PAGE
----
Quantum Mechanical Astronomical Redshifting by Scattering Events
(c) R. N. Boyd

Speaking of frequency changes caused by Doppler shifts, it is true that at every scattering event which involves a photon, the photon loses energy and is shifted into the red. There is every reason to think that the interstellar photons of our astronomical acquaintance will encounter many such scattering events in the course of their long sojourn from their origination. From QM, scattering events can account for some portion of the observed redshifting of light beams which have traveled over interstellar distances.

For example, from QM, the energy lost by a light beam of intensity I, wavelength l, over a time T, when incident on an electron in free space is given by:

l - lambdao ~ 2v lambdao / mc2 sin2 theta/2

Where v is the velocity of the electron.

The resultant Doppler shift is:

l - lambdao ~ 2W lambdao / mc2 sin2 theta/2

where W is the total energy removed from the incident light beam.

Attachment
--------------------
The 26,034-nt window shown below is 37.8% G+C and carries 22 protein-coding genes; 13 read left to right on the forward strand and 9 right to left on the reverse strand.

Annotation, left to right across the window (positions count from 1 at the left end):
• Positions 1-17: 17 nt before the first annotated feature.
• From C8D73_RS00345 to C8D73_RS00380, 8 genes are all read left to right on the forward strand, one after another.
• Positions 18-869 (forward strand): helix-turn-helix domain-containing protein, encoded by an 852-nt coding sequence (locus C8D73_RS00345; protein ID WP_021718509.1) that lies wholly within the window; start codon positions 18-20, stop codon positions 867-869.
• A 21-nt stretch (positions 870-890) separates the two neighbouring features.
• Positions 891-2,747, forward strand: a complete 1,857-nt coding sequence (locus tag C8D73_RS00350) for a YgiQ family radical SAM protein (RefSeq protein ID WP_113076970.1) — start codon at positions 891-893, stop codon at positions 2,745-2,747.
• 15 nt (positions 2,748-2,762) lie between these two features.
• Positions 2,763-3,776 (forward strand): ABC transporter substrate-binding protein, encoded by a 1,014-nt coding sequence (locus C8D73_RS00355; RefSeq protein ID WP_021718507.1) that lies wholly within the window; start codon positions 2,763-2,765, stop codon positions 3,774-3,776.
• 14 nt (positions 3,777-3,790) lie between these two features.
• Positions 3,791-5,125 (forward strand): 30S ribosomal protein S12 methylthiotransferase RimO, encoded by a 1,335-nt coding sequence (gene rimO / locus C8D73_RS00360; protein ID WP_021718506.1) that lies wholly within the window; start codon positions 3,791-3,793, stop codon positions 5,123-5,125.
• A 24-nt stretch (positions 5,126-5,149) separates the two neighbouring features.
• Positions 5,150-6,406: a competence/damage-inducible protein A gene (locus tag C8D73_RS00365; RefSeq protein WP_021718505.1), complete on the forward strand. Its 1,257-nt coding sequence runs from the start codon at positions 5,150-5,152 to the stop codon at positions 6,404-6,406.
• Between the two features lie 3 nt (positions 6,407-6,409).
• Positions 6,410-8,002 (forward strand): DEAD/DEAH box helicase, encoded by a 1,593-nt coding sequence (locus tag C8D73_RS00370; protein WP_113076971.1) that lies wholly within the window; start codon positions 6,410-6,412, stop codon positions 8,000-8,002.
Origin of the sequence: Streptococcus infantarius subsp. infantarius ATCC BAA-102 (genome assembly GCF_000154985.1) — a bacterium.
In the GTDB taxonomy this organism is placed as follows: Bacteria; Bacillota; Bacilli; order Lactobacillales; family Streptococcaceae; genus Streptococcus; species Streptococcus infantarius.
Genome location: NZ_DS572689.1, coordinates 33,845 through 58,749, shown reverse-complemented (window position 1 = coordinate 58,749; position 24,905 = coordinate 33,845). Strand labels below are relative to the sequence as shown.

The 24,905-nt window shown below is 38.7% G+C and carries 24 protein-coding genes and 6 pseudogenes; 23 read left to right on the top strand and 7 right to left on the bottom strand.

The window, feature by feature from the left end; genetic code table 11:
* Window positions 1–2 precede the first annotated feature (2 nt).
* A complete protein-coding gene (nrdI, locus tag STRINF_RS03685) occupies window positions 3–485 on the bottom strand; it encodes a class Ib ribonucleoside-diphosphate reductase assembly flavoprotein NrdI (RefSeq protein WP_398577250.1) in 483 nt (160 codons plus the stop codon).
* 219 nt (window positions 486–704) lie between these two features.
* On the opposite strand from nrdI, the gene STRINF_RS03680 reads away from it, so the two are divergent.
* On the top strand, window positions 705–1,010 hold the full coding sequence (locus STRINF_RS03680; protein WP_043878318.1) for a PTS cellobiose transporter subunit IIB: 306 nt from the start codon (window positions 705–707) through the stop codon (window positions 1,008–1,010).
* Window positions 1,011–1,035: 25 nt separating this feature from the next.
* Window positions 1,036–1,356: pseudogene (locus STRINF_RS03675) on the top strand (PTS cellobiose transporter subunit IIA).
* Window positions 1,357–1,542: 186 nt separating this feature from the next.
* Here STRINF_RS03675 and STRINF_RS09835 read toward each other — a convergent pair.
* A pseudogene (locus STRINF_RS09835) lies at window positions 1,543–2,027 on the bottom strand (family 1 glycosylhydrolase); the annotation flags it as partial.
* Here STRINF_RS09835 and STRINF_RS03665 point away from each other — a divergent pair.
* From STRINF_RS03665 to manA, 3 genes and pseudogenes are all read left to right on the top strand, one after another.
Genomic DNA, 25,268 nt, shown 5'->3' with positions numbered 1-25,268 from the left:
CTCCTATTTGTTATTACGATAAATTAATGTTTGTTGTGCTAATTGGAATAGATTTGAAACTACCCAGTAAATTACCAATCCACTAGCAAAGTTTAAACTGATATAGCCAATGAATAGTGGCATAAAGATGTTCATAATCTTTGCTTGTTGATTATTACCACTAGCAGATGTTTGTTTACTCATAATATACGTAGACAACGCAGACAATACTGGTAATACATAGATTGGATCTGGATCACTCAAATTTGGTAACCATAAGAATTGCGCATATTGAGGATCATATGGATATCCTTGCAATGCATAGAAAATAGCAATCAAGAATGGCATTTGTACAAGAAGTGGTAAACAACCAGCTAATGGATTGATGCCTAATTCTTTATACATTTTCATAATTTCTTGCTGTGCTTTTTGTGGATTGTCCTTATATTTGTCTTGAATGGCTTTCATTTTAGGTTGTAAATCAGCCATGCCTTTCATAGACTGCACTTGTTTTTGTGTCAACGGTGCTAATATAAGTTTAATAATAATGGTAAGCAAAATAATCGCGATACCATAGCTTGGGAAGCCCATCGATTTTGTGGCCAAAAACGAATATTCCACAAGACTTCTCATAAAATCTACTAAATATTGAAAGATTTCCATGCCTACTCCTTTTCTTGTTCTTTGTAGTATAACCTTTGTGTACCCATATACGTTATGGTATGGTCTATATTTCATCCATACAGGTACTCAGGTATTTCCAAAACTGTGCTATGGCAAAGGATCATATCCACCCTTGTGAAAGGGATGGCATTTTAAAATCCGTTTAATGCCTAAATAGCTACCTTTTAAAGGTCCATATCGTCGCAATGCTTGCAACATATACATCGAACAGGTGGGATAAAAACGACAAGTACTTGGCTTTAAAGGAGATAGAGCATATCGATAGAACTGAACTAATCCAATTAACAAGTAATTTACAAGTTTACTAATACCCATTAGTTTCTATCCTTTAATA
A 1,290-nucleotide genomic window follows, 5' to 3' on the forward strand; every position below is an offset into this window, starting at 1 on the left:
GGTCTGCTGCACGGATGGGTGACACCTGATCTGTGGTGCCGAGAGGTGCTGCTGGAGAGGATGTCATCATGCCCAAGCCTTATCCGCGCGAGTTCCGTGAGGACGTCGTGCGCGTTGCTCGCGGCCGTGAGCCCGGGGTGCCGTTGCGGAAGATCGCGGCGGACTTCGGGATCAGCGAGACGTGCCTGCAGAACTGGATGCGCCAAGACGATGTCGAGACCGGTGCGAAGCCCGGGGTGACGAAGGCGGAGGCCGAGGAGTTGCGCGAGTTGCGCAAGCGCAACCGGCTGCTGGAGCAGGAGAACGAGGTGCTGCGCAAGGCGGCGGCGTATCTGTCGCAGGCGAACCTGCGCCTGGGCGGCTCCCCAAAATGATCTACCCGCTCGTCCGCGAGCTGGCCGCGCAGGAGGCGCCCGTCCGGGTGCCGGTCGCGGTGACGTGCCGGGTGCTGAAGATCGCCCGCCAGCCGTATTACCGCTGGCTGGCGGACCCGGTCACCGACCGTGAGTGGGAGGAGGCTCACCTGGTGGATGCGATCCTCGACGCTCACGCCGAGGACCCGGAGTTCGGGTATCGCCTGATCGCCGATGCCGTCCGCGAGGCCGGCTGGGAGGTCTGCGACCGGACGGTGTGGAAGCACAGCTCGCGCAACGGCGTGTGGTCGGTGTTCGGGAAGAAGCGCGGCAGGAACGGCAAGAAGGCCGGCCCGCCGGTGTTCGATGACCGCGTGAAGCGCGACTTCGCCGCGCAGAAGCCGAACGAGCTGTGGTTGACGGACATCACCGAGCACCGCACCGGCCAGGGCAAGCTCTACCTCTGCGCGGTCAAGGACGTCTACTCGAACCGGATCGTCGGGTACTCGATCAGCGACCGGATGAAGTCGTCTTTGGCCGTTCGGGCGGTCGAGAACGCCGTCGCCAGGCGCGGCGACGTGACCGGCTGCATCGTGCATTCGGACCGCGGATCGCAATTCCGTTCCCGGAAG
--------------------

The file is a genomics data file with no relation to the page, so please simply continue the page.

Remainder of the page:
This can also be calculated by the Einstein-DeBroglie relations, E = hv and p = hv/c. To do this calculation, we only need the Compton shift for a light beam of incident frequency f, scattered from an electron, moving with some momentum p. If we suppose that the electron momentum is in the direction of the incident light beam, for simplicities sake, the change of the wavelength is then equal to:

l - lambdao = 2(h + lambdao p) / sqrt m2 c2 + p2 - p

We can also obtain the correct QM frequency shift by setting W = hv, where W is the total energy, v is the frequency, and h is of course the Planck's constant.

If the redshift relation as expressed by Hubble has any variations or exceptions, the entire Hubble expression must be re-evaluated. I have previously mentioned, that the gravitational redshifting mechanism as derived by MTW in their book "Gravitation", shows an additional exception to the Hubble expression for redshifting.

I suggest, as I have in the past, that the Hubble expression is an egregious error, as there are a great many effects which can cause redshifting.

If the Hubble expression is wrong, clearly the concept of an "expanding universe", as implied by the Hubble expression, must also be an error.